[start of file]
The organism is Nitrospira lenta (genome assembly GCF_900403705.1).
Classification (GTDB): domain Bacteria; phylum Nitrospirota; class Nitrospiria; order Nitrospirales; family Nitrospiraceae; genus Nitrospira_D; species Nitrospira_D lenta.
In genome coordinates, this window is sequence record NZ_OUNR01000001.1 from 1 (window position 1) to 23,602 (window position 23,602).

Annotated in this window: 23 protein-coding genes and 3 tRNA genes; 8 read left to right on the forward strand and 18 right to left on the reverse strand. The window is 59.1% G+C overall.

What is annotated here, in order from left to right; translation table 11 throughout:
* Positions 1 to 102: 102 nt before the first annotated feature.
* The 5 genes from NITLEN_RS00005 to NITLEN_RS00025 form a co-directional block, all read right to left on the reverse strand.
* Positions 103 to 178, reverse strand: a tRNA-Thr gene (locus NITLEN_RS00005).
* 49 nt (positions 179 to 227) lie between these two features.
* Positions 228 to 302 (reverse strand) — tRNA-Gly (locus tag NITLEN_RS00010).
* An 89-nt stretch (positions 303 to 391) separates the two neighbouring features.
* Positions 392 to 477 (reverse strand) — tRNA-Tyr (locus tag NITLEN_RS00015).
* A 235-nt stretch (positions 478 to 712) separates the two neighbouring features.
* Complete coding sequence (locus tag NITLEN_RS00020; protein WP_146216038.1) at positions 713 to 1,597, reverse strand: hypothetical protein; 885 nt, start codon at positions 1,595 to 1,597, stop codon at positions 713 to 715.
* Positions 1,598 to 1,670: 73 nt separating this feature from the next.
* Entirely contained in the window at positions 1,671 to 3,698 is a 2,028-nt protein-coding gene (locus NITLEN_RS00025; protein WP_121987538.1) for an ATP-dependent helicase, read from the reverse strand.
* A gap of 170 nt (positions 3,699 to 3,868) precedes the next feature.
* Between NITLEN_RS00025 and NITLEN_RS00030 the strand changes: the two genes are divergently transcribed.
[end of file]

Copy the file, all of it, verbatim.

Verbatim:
The organism is Nitrospira lenta (genome assembly GCF_900403705.1).
Classification (GTDB): domain Bacteria; phylum Nitrospirota; class Nitrospiria; order Nitrospirales; family Nitrospiraceae; genus Nitrospira_D; species Nitrospira_D lenta.
In genome coordinates, this window is sequence record NZ_OUNR01000001.1 from 1 (window position 1) to 23,602 (window position 23,602).

Annotated in this window: 23 protein-coding genes and 3 tRNA genes; 8 read left to right on the forward strand and 18 right to left on the reverse strand. The window is 59.1% G+C overall.

What is annotated here, in order from left to right; translation table 11 throughout:
* Positions 1 to 102: 102 nt before the first annotated feature.
* The 5 genes from NITLEN_RS00005 to NITLEN_RS00025 form a co-directional block, all read right to left on the reverse strand.
* Positions 103 to 178, reverse strand: a tRNA-Thr gene (locus NITLEN_RS00005).
* 49 nt (positions 179 to 227) lie between these two features.
* Positions 228 to 302 (reverse strand) — tRNA-Gly (locus tag NITLEN_RS00010).
* An 89-nt stretch (positions 303 to 391) separates the two neighbouring features.
* Positions 392 to 477 (reverse strand) — tRNA-Tyr (locus tag NITLEN_RS00015).
* A 235-nt stretch (positions 478 to 712) separates the two neighbouring features.
* Complete coding sequence (locus tag NITLEN_RS00020; protein WP_146216038.1) at positions 713 to 1,597, reverse strand: hypothetical protein; 885 nt, start codon at positions 1,595 to 1,597, stop codon at positions 713 to 715.
* Positions 1,598 to 1,670: 73 nt separating this feature from the next.
* Entirely contained in the window at positions 1,671 to 3,698 is a 2,028-nt protein-coding gene (locus NITLEN_RS00025; protein WP_121987538.1) for an ATP-dependent helicase, read from the reverse strand.
* A gap of 170 nt (positions 3,699 to 3,868) precedes the next feature.
* Between NITLEN_RS00025 and NITLEN_RS00030 the strand changes: the two genes are divergently transcribed.